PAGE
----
Ideally, buried tanks should be removed or properly abandoned in place. They should be replaced with a double-walled or above-ground tank. Periodic tank testing for a small, buried residential tank is typically less cost effective than tank relocation.

Although leak testing of oil tanks is beyond the scope of a professional ASHI home inspection, NY Metro ASHI conducts monthly educational seminars on various issues of concern to home owners and inspectors.

If you are buying a home and would like more information about home inspections, you can contact your local home inspector, or an oil-tank testing company.

ASHI, the American Society of Home Inspectors, is the national certifying association for professional home inspectors. ASHI is a not-for profit association dedicated to home inspector education and professionalism. The local chapter, NY Metro ASHI, Inc., meets monthly for an educational meeting, and sponsors periodic inspection seminars.

Reader objections to oil tank leak issues & costs:

(May 25, 2014) Rick Clarke said:
Dan, first no I do not have a business related to this industry other than to say that many construction businesses are being created to deal with this situation. However, the level of expertise in this area as I found on line has been limited to fear mongering. My main issue is that those who made the decisions to direct people to bury a steel tank have all conveniently been able to walk away from VERY bad decisions. Of course then these bad decisions are then passed on to the consumer, -.AGAIN. In Canada, the government mandated to change exterior construction so much that it failed to recognize the importance of actually listening to many concerns that were brought up about those changes in Building Codes. And guess what? It backfired. And who got left holding the bag? Yes -the end users. US. And if that wasn't enough they then had the gall to collect GST tax on repairs done to repair the damages on such a bad decision.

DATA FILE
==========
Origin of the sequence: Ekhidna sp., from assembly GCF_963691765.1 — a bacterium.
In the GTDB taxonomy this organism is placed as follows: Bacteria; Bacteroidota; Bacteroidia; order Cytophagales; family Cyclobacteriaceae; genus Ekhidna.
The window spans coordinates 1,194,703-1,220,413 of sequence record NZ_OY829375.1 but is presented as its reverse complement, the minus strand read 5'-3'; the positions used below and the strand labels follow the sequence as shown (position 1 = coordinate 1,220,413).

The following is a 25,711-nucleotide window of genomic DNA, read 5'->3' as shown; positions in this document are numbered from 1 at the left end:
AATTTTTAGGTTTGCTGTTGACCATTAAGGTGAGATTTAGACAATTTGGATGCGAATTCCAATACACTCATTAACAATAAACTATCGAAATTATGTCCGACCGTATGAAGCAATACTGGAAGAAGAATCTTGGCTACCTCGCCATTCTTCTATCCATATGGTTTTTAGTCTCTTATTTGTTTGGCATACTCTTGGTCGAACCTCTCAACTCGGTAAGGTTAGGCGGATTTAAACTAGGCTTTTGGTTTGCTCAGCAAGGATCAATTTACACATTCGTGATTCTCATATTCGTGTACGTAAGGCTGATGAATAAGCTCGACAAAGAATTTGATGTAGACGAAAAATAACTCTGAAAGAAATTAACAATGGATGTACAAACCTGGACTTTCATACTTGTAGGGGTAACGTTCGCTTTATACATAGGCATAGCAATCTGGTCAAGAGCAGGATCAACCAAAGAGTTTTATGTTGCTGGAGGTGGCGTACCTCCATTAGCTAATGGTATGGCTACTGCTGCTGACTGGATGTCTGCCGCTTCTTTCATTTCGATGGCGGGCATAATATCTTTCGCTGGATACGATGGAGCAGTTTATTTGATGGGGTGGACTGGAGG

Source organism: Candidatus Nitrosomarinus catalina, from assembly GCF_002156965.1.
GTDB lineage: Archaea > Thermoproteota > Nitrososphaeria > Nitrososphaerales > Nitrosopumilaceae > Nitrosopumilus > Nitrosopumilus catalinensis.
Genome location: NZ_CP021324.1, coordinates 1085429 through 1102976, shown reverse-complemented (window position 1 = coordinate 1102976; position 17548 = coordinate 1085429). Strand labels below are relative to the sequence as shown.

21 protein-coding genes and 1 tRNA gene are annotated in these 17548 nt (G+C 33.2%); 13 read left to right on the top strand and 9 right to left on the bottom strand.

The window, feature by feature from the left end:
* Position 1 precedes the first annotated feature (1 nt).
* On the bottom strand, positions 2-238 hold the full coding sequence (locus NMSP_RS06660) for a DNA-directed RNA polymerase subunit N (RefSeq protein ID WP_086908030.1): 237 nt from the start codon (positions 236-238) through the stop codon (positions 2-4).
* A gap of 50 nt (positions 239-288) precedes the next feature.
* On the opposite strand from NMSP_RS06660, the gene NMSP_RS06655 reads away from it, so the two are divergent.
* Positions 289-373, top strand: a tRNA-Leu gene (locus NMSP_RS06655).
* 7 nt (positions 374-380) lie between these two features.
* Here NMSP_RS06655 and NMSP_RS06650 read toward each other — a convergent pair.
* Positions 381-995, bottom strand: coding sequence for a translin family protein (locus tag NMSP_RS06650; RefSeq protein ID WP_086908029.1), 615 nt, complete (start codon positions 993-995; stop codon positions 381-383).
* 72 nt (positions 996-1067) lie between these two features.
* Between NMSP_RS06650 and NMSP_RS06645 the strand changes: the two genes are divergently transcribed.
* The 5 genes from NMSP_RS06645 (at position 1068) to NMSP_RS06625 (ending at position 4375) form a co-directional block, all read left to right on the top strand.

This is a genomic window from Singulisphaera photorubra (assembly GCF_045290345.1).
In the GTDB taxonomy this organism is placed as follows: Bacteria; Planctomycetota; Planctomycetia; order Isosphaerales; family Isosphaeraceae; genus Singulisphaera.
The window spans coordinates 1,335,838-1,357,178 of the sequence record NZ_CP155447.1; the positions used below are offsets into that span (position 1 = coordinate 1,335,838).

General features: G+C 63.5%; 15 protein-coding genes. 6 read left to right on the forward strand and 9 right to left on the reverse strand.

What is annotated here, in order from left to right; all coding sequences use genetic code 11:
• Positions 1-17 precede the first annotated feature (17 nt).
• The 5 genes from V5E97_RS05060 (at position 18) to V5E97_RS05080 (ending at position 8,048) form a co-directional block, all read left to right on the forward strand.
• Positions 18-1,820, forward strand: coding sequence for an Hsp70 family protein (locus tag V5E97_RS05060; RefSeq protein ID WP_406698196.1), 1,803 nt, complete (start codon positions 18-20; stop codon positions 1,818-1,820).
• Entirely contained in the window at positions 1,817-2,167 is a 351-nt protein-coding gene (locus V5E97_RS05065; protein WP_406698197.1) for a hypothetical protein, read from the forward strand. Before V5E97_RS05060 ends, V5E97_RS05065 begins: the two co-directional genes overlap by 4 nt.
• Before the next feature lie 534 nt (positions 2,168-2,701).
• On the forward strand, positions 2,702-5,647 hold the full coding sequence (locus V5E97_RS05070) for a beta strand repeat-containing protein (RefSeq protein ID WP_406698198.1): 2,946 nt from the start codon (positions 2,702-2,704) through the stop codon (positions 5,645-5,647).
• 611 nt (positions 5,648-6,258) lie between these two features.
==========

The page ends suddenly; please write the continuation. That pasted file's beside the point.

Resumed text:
This whole oil tank issue goes beyond stupidity for RESIDENTIAL concerns when tanks have been emptied and filled and have no more concern than rotting in the ground.
So now, I can't wait for all the issues pertaining to the HAZARDOUS MATERIALS WASTE SITES, becoming the next major problems. JUST SAYIN!

Reply: research on the environmental hazards presented by oil storage tank leaks & spills

Thanks for the viewpoint, Rick.

I agree that oil tank cleanup costs can be quite high.
I don't agree that the solution is to never bury an oil tank. The tank location choice depends on building and site requirements. There are also leak resistant products that can and should be used in many situations as well as tank protection systems.

I very much agree that on many environmental topics there are some dismaying scare tactics one can encounter by those who have a financial interest to bear. Search InspectApedia for

EnviroScare to see a discussion of that topic.

I don't agree that there are no true environmental hazards associated with oil spills.

Here are a few example citations of scholarly research on the topic